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BIM Protocol Explained

The B1M | @TheB1M

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It’s possibly one of the dullest documents you’re ever going to read, but the BIM Protocol does do some important things for building information modelling (BIM) projects. This 3 minute video with The B1M’s Fred Mills summarises what the BIM Protocol is, how it works and how to use it, in a clear and easy format.

The BIM Protocol was developed by the United Kingdom’s (UK) Construction Industry Council. It’s a standardised supplementary legal agreement that can be incorporated into professional service appointments and construction contracts by a simple amendment. There are two parts at the end that you edit to make it specific to your project.

“It’s a standardised supplementary legal agreement”

The Protocol’s key objective is to enable the production of information models at defined stages of a project. It also supports collaborative working, requires the appointment of an Information Manager and enables common standards or working practices to be made an explicit contractual requirement.

The BIM Protocol creates additional obligations and rights for the Employer and the contracted Party or Parties. It’s based on the direct contractual relationship between the Employer and the Supplier.

The Protocol doesn’t cater for any rights or liabilities between different Suppliers. Where a Supplier is dependent on another (or on a Sub-Consultant or Sub-Contractor) to fulfil their obligations, those conditions need to be reflected in the agreements made between them (as shown below).

The BIM Protocol is based on the direct contractual relationship between Employer and Supplier.

It’s important that everyone producing or delivering information models on a project has the BIM Protocol appended to their contracts. This ensures that everyone follows the same standards and ways of working and has the clear right to do so. Responsibility for ensuring that the Protocol is in place rests with the Employer.

As we mentioned above, there are two editable appendices at the end of the Protocol that you use to make the standardised document relevant to your project:

1. Model Production and Delivery Table: This must include references to all building information models that are required by the Employer at each stage of the project.

2. Information Requirements: These should detail the information management standards that will be adopted on your project.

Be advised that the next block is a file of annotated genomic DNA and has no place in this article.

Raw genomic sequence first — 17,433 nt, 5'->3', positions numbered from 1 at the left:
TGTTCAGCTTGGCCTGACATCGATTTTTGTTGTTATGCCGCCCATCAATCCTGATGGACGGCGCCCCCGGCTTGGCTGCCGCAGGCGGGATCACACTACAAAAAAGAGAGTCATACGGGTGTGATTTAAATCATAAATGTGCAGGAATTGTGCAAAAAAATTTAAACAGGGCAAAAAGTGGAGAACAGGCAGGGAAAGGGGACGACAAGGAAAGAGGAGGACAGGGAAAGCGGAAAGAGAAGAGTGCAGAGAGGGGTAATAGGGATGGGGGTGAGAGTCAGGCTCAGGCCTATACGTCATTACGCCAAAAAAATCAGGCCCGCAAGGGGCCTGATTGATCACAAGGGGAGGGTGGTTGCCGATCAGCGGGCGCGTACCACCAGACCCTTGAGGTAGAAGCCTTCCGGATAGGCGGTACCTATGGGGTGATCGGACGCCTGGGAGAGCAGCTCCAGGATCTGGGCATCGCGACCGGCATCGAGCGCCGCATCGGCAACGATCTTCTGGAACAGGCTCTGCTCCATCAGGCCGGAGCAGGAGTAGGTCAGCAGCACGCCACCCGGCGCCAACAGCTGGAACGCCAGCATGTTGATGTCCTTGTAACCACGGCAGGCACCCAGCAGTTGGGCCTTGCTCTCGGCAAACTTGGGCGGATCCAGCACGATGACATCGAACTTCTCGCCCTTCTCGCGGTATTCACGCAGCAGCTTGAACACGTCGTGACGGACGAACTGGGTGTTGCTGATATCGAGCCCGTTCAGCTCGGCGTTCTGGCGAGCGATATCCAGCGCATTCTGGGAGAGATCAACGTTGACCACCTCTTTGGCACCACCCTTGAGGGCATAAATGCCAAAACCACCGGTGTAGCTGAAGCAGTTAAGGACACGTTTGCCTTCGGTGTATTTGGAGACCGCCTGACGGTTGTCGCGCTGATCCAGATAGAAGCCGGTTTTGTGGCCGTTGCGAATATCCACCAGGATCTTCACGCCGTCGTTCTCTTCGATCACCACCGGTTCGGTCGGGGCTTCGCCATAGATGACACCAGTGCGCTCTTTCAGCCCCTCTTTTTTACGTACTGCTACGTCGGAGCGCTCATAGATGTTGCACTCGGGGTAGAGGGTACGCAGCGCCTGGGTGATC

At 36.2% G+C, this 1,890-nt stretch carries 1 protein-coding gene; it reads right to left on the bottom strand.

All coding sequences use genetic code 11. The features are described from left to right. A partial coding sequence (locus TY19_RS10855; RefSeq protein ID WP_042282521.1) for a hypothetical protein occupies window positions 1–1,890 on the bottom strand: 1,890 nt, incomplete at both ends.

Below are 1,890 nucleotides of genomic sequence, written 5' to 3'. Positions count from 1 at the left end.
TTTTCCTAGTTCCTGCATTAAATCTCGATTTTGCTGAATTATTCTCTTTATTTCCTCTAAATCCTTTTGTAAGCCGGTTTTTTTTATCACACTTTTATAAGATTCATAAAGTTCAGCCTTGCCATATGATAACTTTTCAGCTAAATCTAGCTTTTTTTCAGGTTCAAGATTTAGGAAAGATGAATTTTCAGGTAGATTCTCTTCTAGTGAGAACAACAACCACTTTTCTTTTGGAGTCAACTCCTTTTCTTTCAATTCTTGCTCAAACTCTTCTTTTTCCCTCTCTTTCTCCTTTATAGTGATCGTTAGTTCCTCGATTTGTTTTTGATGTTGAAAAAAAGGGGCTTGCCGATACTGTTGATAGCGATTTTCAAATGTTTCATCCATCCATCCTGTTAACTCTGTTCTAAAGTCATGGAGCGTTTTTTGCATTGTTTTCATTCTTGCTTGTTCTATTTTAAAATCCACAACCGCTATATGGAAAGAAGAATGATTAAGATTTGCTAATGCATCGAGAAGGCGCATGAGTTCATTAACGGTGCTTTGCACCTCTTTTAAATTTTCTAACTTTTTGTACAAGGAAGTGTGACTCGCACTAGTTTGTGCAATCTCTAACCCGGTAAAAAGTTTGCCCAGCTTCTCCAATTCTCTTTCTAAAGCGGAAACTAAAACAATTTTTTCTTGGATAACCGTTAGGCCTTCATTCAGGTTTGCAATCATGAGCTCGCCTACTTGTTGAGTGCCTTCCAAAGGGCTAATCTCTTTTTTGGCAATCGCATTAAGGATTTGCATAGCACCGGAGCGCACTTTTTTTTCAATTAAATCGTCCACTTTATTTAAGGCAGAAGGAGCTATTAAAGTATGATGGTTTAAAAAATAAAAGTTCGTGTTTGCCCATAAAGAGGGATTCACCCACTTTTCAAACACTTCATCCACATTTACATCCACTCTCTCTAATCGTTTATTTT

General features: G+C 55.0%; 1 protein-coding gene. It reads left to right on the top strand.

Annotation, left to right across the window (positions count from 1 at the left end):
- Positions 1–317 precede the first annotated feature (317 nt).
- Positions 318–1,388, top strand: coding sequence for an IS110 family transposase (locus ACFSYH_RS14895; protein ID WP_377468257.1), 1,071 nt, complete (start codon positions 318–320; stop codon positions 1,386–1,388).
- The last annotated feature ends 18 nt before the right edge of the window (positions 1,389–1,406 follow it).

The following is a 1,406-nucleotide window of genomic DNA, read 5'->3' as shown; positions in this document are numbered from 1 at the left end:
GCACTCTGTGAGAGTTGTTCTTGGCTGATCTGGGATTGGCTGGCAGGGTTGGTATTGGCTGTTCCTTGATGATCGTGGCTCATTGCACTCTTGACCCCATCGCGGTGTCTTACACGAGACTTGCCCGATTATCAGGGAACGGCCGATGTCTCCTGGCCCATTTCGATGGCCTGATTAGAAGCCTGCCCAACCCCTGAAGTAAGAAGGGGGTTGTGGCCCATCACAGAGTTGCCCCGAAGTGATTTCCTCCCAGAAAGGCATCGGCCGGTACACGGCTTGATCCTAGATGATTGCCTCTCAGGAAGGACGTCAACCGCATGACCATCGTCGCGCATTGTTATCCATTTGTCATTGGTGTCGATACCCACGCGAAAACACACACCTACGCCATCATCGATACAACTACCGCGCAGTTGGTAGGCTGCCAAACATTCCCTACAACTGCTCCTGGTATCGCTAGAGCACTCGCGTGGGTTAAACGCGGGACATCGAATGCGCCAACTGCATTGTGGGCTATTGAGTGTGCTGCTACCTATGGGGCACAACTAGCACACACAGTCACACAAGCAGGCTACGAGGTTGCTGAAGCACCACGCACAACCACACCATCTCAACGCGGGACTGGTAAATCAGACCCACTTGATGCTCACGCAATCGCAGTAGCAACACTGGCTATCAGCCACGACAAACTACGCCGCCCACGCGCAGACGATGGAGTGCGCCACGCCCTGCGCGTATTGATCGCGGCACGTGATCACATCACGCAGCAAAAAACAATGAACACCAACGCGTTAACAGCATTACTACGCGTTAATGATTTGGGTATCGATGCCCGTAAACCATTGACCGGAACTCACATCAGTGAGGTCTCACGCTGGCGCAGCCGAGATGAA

The template Protocol helpfully includes some example entries in these appendices to guide you.

The UK Construction Industry Council’s BIM Protocol. © CIC.

When using the BIM Protocol, you need to be mindful that:

1. The same version of the document and its appendices are incorporated into each contract.

2. The wording is not amended (save for within the appendices).

3. All information models to be produced (by each Party contracted to the Employer on the project) are listed.

4. Any changes are treated as Contract Variations.

You also need to remember that the BIM Protocol was developed as a means of amending existing forms of contract for use on BIM Level 2 projects. It works to a point at Level 2 but the industry is likely to have to fundamentally re-consider how it contracts as it progresses to BIM Level 3 and as work flows are digitised further.

“The BIM Protocol works to a point at Level 2, but the industry is likely to have to fundamentally re-consider how it contracts as it progresses to BIM Level 3 and as work flows are digitised further”

You can download a template BIM Protocol from the Construction Industry Council and learn more about how it can be implemented on projects here.

This video contains extracts of the UK Construction Industry Council’s BIM Protocol. © Construction Industry Council.

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Anonymous • 29-Jan-2016 12:17 PM

It should be noted, that the BIM protocol only protects the models/information referenced in its appendix 1. This is clearly stated in the protocol. So if you incorporate the protocol but make little effort on defining Appendix 1, then dont export to automatically get protection and be compliant. Same goes for Appendix 2. 90% of the protocol is actually its 2 appendices. Without those being compiled correctly, the protocol is worthless alone.

And you would be surprise how many protocols I have seen, and noticing its appendices are blank, barely filled in and/or dont follow any standards, i.e appendix 2 should be based on PAS1192-2/5.3.

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